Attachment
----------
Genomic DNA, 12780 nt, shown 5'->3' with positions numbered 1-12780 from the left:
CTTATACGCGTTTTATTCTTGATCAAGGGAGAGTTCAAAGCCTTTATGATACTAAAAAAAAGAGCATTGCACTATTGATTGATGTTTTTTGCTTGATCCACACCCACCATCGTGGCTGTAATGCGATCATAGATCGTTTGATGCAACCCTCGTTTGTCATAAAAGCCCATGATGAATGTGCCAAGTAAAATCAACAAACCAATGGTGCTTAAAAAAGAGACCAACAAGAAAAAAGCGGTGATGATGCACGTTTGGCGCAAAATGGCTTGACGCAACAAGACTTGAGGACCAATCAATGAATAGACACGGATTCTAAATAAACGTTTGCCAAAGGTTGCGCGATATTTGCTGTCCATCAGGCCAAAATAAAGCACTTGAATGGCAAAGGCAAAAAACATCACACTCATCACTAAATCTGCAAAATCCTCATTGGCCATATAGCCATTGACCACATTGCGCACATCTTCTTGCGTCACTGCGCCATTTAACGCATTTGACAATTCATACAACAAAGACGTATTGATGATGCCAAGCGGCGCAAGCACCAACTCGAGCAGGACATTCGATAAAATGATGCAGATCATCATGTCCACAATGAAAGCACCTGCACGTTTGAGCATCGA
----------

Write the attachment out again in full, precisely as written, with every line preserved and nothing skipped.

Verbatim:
Genomic DNA, 12780 nt, shown 5'->3' with positions numbered 1-12780 from the left:
CTTATACGCGTTTTATTCTTGATCAAGGGAGAGTTCAAAGCCTTTATGATACTAAAAAAAAGAGCATTGCACTATTGATTGATGTTTTTTGCTTGATCCACACCCACCATCGTGGCTGTAATGCGATCATAGATCGTTTGATGCAACCCTCGTTTGTCATAAAAGCCCATGATGAATGTGCCAAGTAAAATCAACAAACCAATGGTGCTTAAAAAAGAGACCAACAAGAAAAAAGCGGTGATGATGCACGTTTGGCGCAAAATGGCTTGACGCAACAAGACTTGAGGACCAATCAATGAATAGACACGGATTCTAAATAAACGTTTGCCAAAGGTTGCGCGATATTTGCTGTCCATCAGGCCAAAATAAAGCACTTGAATGGCAAAGGCAAAAAACATCACACTCATCACTAAATCTGCAAAATCCTCATTGGCCATATAGCCATTGACCACATTGCGCACATCTTCTTGCGTCACTGCGCCATTTAACGCATTTGACAATTCATACAACAAAGACGTATTGATGATGCCAAGCGGCGCAAGCACCAACTCGAGCAGGACATTCGATAAAATGATGCAGATCATCATGTCCACAATGAAAGCACCTGCACGTTTGAGCATCGA